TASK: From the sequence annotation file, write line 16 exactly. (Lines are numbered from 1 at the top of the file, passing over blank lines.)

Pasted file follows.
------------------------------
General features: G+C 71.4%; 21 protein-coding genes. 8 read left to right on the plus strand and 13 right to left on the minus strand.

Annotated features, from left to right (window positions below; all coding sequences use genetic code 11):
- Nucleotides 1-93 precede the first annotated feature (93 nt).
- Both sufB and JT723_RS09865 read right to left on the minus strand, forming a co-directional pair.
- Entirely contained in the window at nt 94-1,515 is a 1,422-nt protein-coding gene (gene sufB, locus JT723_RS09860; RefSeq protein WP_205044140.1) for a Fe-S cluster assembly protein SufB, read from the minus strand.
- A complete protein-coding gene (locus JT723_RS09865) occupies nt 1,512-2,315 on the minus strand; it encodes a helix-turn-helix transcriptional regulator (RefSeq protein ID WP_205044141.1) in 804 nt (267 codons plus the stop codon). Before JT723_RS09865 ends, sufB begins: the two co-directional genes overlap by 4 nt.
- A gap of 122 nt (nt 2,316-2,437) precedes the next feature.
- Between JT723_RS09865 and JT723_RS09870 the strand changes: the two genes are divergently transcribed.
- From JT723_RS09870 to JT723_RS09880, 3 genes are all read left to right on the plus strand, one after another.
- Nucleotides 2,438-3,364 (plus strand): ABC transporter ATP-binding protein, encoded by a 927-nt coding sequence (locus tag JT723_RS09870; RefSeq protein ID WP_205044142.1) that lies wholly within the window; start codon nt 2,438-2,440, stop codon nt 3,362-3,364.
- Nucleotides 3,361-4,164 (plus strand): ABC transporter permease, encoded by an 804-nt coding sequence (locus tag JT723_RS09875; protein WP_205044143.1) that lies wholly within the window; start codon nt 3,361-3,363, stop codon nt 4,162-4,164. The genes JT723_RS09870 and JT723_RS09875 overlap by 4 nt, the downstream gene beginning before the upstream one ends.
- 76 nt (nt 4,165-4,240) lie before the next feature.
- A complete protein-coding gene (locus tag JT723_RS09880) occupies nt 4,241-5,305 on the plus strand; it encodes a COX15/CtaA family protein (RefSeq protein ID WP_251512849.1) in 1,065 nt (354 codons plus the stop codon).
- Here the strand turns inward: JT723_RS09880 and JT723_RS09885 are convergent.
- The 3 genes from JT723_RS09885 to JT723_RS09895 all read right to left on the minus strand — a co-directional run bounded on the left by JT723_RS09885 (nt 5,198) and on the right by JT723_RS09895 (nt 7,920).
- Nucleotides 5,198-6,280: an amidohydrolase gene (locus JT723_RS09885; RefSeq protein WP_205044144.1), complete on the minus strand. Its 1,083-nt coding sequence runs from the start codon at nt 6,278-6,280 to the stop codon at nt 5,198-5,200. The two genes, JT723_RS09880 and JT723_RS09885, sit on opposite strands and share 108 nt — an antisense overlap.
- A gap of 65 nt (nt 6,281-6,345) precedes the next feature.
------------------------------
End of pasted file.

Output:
- Nucleotides 5,198-6,280: an amidohydrolase gene (locus JT723_RS09885; RefSeq protein WP_205044144.1), complete on the minus strand. Its 1,083-nt coding sequence runs from the start codon at nt 6,278-6,280 to the stop codon at nt 5,198-5,200. The two genes, JT723_RS09880 and JT723_RS09885, sit on opposite strands and share 108 nt — an antisense overlap.